Civil Defence has met key business groups to discuss concerns over access to Christchurch's quake-ravaged central business district (CBD).

"We understand the frustrations felt by business owners and believe it is important to keep talking positively with them to firstly hear about their concerns and then work to resolve them," Civil Defence Minister John Carter said.

Earlier this week some business owners picketed Civil Defence headquarters and forced their way through the central city cordon before being removed by police.

However, tensions appear to be easing.

Mr Carter and national Civil Defence controller Steve Brazier last night met business groups, including the Central City Business Association, the New Zealand Retailers' Association, the Canterbury Employers' Chamber of Commerce and Canterbury Business Recovery Group.

Mr Brazier was assessing damage to buildings in the CBD so Civil Defence could let businesspeople know if and when they could gain access to their businesses.

"The sooner they know that, the sooner they can start working with their insurance companies and plan for business continuity," Mr Carter said.

However, safety was always paramount.

"...there will be some cases, due to the impact of the earthquake, where businesses will never be able to retrieve property or stock."

Mr Brazier earlier said Civil Defence planned to create "safe corridors" to buildings within the CBD and controlled access to some of the red zone via the corridors would start from Monday.

A moratorium on demolishing buildings in the CBD was extended until Friday.

During the meeting, people also raised concerns about looting in the damaged red zone and Civil Defence was working to secure property by locking doors, Mr Carter said.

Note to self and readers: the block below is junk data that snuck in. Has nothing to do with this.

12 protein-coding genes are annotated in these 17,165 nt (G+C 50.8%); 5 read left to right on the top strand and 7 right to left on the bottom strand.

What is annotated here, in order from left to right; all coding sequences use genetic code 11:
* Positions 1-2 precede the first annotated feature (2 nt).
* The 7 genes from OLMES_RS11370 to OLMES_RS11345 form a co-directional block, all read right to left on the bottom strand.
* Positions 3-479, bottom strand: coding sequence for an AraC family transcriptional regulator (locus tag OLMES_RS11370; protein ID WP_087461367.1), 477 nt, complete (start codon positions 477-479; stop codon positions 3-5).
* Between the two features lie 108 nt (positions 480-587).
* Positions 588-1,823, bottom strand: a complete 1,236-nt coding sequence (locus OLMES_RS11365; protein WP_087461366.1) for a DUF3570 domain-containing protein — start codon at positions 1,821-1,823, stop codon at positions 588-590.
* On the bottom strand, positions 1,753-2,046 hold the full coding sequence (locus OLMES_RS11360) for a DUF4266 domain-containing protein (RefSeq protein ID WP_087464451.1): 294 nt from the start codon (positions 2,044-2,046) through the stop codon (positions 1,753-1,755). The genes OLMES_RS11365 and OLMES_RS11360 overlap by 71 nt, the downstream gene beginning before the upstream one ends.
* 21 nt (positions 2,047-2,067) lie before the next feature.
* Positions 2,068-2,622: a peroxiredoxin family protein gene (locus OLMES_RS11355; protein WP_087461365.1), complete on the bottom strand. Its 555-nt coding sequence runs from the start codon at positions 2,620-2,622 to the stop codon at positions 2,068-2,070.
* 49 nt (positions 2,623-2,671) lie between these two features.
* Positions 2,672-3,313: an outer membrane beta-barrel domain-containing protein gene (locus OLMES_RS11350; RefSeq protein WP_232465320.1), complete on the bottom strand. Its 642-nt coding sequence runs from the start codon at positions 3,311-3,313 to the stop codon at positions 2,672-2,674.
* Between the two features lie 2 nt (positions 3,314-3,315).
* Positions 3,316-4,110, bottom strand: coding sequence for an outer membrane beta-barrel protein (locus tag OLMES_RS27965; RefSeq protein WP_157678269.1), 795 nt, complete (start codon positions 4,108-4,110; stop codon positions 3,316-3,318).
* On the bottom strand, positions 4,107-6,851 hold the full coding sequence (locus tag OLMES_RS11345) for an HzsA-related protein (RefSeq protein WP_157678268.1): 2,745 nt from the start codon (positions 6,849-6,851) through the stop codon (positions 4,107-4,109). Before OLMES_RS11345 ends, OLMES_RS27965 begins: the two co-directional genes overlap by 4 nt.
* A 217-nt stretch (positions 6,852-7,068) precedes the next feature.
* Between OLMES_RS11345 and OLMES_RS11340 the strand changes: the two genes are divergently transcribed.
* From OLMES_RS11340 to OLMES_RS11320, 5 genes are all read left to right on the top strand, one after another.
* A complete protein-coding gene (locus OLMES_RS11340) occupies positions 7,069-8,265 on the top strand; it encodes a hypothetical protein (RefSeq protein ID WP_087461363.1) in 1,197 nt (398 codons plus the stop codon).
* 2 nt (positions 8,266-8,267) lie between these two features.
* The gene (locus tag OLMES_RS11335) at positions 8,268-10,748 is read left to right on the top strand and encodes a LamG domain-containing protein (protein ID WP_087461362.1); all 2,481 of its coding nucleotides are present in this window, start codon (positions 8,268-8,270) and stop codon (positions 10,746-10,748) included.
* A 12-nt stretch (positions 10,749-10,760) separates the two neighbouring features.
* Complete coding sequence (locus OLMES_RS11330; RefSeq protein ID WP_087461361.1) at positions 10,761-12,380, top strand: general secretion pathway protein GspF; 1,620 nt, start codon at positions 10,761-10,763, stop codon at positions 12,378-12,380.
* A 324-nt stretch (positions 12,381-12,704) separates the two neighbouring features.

Canterbury police have urged people with vehicles stuck in the CBD to give their keys to police.

Police, the New Zealand Defence Force and Urban Search and Rescue have recovered 2125 vehicles from the cordoned area.

Senior Sergeant Graham Reeves, head of the operation, said people should bring their car keys, reasonable proof of ownership and some photo identification to the vehicle recovery team at Hagley Park.

Mr Reeves said recovered vehicles were kept at a secure site, which was monitored by police and security guards.

Meanwhile, Earthquake Recovery Minister Gerry Brownlee said a decision about which Christchurch suburbs would be rebuilt would not be made until he had received a geotechnical report.

Several suburbs sustained significant damage after last month's earthquake and Mr Brownlee said it was an exercise that could not be rushed.

As many as 10,000 houses in Christchurch may also have to be demolished and thousands of residents permanently relocated.

Cantabrians are also facing redundancies and the demolition of their homes.

Almost 100 employees, including waiting and service personnel and chambermaids, at the Hotel Grand Chancellor in Christchurch will lose their jobs tomorrow.

The hotel has guaranteed a month's wages after the quake and the workers have also been paid an additional notice period and redundancy pay.

The building will need to be demolished but the owners plan to rebuild in Christchurch.

Twenty-four Christchurch Arts Centre staff have also lost their jobs, following the deadly quake on February 22.

Statistics New Zealand said 8928 students, who were enrolled in Christchurch, Selwyn or Waimakariri schools before the quake, had re-enrolled in other schools nationwide.